The worldwide economic crisis, which has had an impact on the hospitality sector, is one of the key drivers of transformation at IHG ( 2016). Executive business travel, a major source of income for the hotel, has decreased as a result of the economic slump. The hotel's profitability has suffered significantly as a result of the drop in revenue, which has decreased the share price of the hotel. Investors are constantly worried about the financial performance of their holdings, and this drop in share value has caused them to lose faith in the former CEO's ability to manage the hotel in a profitable manner.

The COVID-19 epidemic, which significantly affected the hospitality sector, is another force for change. Governments have imposed travel restrictions to stop the virus from spreading, which has significantly reduced travel. The pandemic has adversely impacted the IHG, as with other hotels, which has led to a decline in revenue and occupancy rates (Cameron and Green, 2019). The epidemic has also altered how people travel, with guests increasingly looking for lodging that provides a secure and sanitary setting. Consumer preferences have changed as a result, and the IHG must adjust with them in order to stay competitive.

The shareholders fired the former CEO and hired a new CEO with a different vision for the hotel as a result of the loss of profit and the effect it had on share value. The goal of the new CEO is to implement the required reforms so that IHG can compete with locally owned hotels that provide high-quality service at competitive prices. The new CEO has highlighted customer service and responsiveness as crucial elements for the success of the hotel (Alvesson and Sveningsson, 2015). This vision necessitates a change in the hotel's operations, processes, and organisational structures. The objectives, procedures, and structures of the hotel must be in line with the new CEO's vision for it to be implemented because it signals a change in the hotel's strategic direction. As a result, the IHG must create a strategic change plan.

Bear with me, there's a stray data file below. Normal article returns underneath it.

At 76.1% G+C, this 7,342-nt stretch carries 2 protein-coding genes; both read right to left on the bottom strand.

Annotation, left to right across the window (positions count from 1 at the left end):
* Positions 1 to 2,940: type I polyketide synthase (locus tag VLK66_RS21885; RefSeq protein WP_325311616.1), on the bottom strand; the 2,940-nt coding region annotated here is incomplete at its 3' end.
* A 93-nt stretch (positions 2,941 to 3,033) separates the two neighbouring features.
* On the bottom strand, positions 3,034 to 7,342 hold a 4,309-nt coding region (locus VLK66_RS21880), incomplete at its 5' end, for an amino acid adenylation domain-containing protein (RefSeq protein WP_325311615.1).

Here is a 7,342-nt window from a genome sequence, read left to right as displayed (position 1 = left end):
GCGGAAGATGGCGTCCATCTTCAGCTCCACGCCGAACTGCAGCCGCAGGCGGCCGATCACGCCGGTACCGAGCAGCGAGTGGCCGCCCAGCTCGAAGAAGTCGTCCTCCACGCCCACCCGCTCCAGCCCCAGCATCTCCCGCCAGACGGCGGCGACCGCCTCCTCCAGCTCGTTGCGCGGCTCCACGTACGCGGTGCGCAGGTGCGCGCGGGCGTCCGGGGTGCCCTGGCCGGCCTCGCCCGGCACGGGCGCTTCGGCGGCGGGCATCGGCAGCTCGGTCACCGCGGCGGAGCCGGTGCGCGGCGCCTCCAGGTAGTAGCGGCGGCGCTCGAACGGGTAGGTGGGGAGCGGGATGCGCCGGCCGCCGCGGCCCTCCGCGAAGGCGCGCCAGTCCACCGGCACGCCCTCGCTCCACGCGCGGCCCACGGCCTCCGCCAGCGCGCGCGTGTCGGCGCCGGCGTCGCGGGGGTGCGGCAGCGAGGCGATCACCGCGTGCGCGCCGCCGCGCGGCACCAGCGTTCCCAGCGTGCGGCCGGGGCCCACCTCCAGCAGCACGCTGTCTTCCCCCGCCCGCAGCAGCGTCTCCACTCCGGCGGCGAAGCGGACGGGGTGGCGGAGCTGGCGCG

Three stages of change—unfreezing, altering, and refreezing—are identified by Lewin's Change Management Model. In order to address the present issues the hotel is facing, the unfreezing step entails raising awareness of the need for change and building urgency. The new CEO's vision has sparked a sense of urgency to address the issues the hotel is facing, and IHG has acknowledged the need for change.

Implementing the modifications required to produce the intended results is part of the altering stage. The IHG must create a strategic change plan outlining the adjustments needed to bring the hotel's goals, procedures, and organisational structures into line with the incoming CEO's vision (Anderson, 2019). Given that these are essential components for the hotel's performance, the plan should concentrate on enhancing customer service and responsiveness. The IHG must also alter to accommodate the COVID-19 pandemic's effects, such as providing travellers with a secure and clean atmosphere.

Change in Organisational Culture